GPU Caught on Fire - How do I know no damage was caused to the rest of the system?

Daboa

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Feb 17, 2013
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I was browsing the web this morning when my desktop turned off. It tried rebooting a couple of times while making unusual sounds. By the third boot attempt, I had smelled the burning and unplugged the PSU. Not being sure which component was failing, I tried turning on the PC again and immediately saw flames erupt from my GPU. I unplugged again and pulled out the GPU. My PC seems to be working fine with integrated graphics for now and I have some photos of the damage below. I do not see any visible damage to the MOBO or PCI slot and it looks like the part that failed wasn't right against the MOBO. Still, my questions are:

How can I be confident that the rest of my system is "okay"?
How can I know that installing a new GPU won't instantly fry the new GPU?



An album with a few photos:
https://imgur.com/a/5qEAB1W


Btw, the card is 4 years old, outside of warranty.
 

SkyBill40

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Oct 11, 2013
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That GPU is toast. Literally. What a shame. :/

As for the rest of your rig, the only way to know for sure is to drop in a new card and turn it on. There's just no other way of finding out. I'm interested to know the make and model of the card (if you don't mind disclosing)?
 

Daboa

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Yup, the GPU is definitely done for. As for my specs:

GPU - Gigabyte Radeon R9 280X 3 GB (rest in peace)
MOBO - MSI Z87-G45
PSU - EVGA SuperNOVA 650W
CPU - i5-4670k
RAM - G. Skill ripjaw X series 16GB
Case - Corsair 200R
 


I had a friend who had a several years old GPU go "Pop" and left burn marks and a little smoke smell. Everything else works fine last I spoke with him.
 

Daboa

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I think I will order and try a new GPU. Any tips for monitoring temps and such to make sure the new one is operating safely? I have HWMonitor, but I'm not sure what temps/voltages are safe.
 


Different GPUs tolerate different voltages. First, I'd recommend using HWInfo instead of HWMonitor. HWInfo is a much more detailed and reliabel monitoring program.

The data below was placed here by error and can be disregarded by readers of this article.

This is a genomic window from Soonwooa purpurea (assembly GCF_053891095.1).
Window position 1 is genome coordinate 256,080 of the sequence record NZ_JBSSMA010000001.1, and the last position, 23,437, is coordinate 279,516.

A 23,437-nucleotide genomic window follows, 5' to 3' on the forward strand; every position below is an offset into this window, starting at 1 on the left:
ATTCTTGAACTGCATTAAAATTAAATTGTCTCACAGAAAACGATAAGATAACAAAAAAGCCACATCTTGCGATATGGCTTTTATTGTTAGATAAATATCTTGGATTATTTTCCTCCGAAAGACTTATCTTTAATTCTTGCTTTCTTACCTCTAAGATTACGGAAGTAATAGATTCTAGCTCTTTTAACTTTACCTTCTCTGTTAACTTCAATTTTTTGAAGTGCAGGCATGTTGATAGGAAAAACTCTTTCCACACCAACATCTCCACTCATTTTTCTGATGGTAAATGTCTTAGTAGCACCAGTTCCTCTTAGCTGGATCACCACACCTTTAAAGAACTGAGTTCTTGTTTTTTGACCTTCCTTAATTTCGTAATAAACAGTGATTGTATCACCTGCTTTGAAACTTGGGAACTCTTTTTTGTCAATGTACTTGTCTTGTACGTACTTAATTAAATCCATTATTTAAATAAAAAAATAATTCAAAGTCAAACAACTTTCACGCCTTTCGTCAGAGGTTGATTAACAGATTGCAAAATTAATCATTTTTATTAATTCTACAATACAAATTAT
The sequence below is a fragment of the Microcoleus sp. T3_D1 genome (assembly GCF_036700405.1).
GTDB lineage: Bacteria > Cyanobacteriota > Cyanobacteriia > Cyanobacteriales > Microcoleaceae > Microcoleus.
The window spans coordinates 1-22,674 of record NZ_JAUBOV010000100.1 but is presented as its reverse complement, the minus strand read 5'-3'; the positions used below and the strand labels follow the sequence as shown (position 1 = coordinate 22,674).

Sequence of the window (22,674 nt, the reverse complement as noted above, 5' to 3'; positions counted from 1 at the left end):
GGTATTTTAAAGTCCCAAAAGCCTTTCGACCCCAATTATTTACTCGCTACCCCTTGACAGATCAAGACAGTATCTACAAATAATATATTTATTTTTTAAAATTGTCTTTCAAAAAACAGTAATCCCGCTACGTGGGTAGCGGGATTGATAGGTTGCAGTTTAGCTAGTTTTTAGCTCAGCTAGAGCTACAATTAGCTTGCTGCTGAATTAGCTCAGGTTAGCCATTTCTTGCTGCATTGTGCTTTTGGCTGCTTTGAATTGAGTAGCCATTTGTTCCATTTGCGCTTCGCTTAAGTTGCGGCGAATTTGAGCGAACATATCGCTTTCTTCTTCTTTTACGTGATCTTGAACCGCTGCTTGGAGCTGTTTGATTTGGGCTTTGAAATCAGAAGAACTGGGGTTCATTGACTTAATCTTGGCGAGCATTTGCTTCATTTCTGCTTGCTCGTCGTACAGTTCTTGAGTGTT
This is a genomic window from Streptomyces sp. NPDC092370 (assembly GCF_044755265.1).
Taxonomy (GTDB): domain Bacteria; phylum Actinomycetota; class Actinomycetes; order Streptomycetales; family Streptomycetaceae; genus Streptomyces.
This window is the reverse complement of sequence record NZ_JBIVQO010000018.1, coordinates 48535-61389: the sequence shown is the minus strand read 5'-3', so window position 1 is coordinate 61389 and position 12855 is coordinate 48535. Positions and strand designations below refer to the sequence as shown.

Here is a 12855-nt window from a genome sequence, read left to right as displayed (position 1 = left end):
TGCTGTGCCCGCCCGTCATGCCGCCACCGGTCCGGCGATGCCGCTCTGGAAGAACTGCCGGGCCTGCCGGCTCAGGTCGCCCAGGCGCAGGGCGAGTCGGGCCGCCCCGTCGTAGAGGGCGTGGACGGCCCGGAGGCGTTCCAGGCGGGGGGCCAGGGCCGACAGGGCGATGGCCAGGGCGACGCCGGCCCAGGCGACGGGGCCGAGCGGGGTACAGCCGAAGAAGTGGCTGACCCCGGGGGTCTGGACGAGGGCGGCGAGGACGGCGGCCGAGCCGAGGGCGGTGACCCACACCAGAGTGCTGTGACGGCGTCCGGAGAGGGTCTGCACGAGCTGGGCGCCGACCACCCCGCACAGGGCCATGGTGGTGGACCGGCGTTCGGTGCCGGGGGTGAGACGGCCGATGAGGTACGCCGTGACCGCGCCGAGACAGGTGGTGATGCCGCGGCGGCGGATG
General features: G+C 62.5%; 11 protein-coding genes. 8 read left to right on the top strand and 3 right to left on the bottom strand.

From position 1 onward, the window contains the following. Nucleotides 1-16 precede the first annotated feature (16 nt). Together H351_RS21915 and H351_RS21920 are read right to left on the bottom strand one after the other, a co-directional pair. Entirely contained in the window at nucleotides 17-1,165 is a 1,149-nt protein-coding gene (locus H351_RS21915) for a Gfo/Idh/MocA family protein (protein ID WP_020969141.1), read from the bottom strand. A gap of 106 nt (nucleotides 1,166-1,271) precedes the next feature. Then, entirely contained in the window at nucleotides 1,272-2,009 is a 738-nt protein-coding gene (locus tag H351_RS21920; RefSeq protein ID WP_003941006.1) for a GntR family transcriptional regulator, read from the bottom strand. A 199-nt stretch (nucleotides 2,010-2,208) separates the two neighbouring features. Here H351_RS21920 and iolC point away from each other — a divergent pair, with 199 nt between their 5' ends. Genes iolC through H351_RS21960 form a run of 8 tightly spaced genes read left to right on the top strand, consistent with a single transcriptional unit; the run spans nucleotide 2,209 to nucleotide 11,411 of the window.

Daboa

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What kind of things would I be looking for with HWInfo? What values are safe or not? Sorry, but I'm not sure how to properly use the tool. Thanks.
 


I'm not sure you can actually forsee what happened to your card using software. I use HWInfo to monitor temps and utilization of CPU, GPU, and memory and voltage.

HWMonitor has been known to give false readings.
 

Scottray

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Based on the other chips next to it, it looks like a MOSFET power switch. It's likely used to control the load/power on other components on the GPU. The good news is that it looks this is the device that failed versus a failure of of another device (that may not be visible) that cause the MOSFET switch to fail. It's very likely that the PCIe connector and bus on the mobo is just fine. Inspect the PCIe connector for any discoloration around the pins.

One thing you could do is get a cheap, used GPU to test your PC before buying a new, expensive GPU.
 

Daboa

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Someone on another thread said the same thing and I don't see any discoloration around the PCIe connector. I'm considering buying a cheap GPU on Ebay to see if it also explodes (example for $10). But it would likely have different power requirements and could have its own issues, so I feel like the test might not be meaningful. Otherwise, my friend can give me a decent card for $150 and I might just plug it in and cross my fingers.

I might also try calling Gigabyte. Even though I'm outside of warranty, this could have burned down my house if I weren't home.
 

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